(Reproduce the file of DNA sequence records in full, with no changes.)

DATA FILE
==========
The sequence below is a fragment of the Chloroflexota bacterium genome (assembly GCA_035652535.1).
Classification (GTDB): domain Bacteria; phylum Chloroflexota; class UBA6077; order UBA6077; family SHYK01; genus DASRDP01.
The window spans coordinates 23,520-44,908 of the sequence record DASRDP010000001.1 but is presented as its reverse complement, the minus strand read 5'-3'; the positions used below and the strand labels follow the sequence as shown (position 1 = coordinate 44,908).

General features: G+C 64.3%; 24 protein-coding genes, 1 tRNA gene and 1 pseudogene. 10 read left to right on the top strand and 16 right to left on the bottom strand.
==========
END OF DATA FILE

The sequence below is a fragment of the Chloroflexota bacterium genome (assembly GCA_035652535.1).
Classification (GTDB): domain Bacteria; phylum Chloroflexota; class UBA6077; order UBA6077; family SHYK01; genus DASRDP01.
The window spans coordinates 23,520-44,908 of the sequence record DASRDP010000001.1 but is presented as its reverse complement, the minus strand read 5'-3'; the positions used below and the strand labels follow the sequence as shown (position 1 = coordinate 44,908).

General features: G+C 64.3%; 24 protein-coding genes, 1 tRNA gene and 1 pseudogene. 10 read left to right on the top strand and 16 right to left on the bottom strand.